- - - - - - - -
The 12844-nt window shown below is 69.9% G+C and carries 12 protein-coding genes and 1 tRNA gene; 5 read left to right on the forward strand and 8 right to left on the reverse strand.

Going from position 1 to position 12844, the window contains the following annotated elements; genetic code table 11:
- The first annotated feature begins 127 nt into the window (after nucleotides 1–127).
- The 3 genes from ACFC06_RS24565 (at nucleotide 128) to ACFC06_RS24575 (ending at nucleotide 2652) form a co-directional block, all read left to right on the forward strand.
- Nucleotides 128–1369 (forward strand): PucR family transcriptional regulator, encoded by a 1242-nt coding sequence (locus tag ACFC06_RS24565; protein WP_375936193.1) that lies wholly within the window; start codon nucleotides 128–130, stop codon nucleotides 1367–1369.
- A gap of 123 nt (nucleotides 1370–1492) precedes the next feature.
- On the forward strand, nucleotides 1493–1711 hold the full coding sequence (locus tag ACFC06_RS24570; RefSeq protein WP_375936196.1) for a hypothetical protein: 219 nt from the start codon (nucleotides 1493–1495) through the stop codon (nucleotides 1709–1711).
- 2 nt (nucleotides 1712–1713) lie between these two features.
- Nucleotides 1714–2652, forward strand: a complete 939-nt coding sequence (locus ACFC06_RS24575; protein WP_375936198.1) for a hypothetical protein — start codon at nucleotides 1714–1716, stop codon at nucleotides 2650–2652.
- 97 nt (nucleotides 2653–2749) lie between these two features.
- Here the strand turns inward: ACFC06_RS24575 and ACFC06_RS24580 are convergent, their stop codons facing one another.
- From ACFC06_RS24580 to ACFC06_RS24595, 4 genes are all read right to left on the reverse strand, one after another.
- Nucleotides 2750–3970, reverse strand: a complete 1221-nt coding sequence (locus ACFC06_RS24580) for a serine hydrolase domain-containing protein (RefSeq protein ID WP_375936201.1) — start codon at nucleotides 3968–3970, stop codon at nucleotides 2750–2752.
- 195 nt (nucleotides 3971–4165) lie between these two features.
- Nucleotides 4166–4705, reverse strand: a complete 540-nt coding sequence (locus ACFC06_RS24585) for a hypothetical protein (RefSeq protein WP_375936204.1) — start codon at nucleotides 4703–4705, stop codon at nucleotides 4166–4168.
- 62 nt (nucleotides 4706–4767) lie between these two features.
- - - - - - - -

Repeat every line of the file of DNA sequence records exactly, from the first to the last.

The 12844-nt window shown below is 69.9% G+C and carries 12 protein-coding genes and 1 tRNA gene; 5 read left to right on the forward strand and 8 right to left on the reverse strand.

Going from position 1 to position 12844, the window contains the following annotated elements; genetic code table 11:
- The first annotated feature begins 127 nt into the window (after nucleotides 1–127).
- The 3 genes from ACFC06_RS24565 (at nucleotide 128) to ACFC06_RS24575 (ending at nucleotide 2652) form a co-directional block, all read left to right on the forward strand.
- Nucleotides 128–1369 (forward strand): PucR family transcriptional regulator, encoded by a 1242-nt coding sequence (locus tag ACFC06_RS24565; protein WP_375936193.1) that lies wholly within the window; start codon nucleotides 128–130, stop codon nucleotides 1367–1369.
- A gap of 123 nt (nucleotides 1370–1492) precedes the next feature.
- On the forward strand, nucleotides 1493–1711 hold the full coding sequence (locus tag ACFC06_RS24570; RefSeq protein WP_375936196.1) for a hypothetical protein: 219 nt from the start codon (nucleotides 1493–1495) through the stop codon (nucleotides 1709–1711).
- 2 nt (nucleotides 1712–1713) lie between these two features.
- Nucleotides 1714–2652, forward strand: a complete 939-nt coding sequence (locus ACFC06_RS24575; protein WP_375936198.1) for a hypothetical protein — start codon at nucleotides 1714–1716, stop codon at nucleotides 2650–2652.
- 97 nt (nucleotides 2653–2749) lie between these two features.
- Here the strand turns inward: ACFC06_RS24575 and ACFC06_RS24580 are convergent, their stop codons facing one another.
- From ACFC06_RS24580 to ACFC06_RS24595, 4 genes are all read right to left on the reverse strand, one after another.
- Nucleotides 2750–3970, reverse strand: a complete 1221-nt coding sequence (locus ACFC06_RS24580) for a serine hydrolase domain-containing protein (RefSeq protein ID WP_375936201.1) — start codon at nucleotides 3968–3970, stop codon at nucleotides 2750–2752.
- 195 nt (nucleotides 3971–4165) lie between these two features.
- Nucleotides 4166–4705, reverse strand: a complete 540-nt coding sequence (locus ACFC06_RS24585) for a hypothetical protein (RefSeq protein WP_375936204.1) — start codon at nucleotides 4703–4705, stop codon at nucleotides 4166–4168.
- 62 nt (nucleotides 4706–4767) lie between these two features.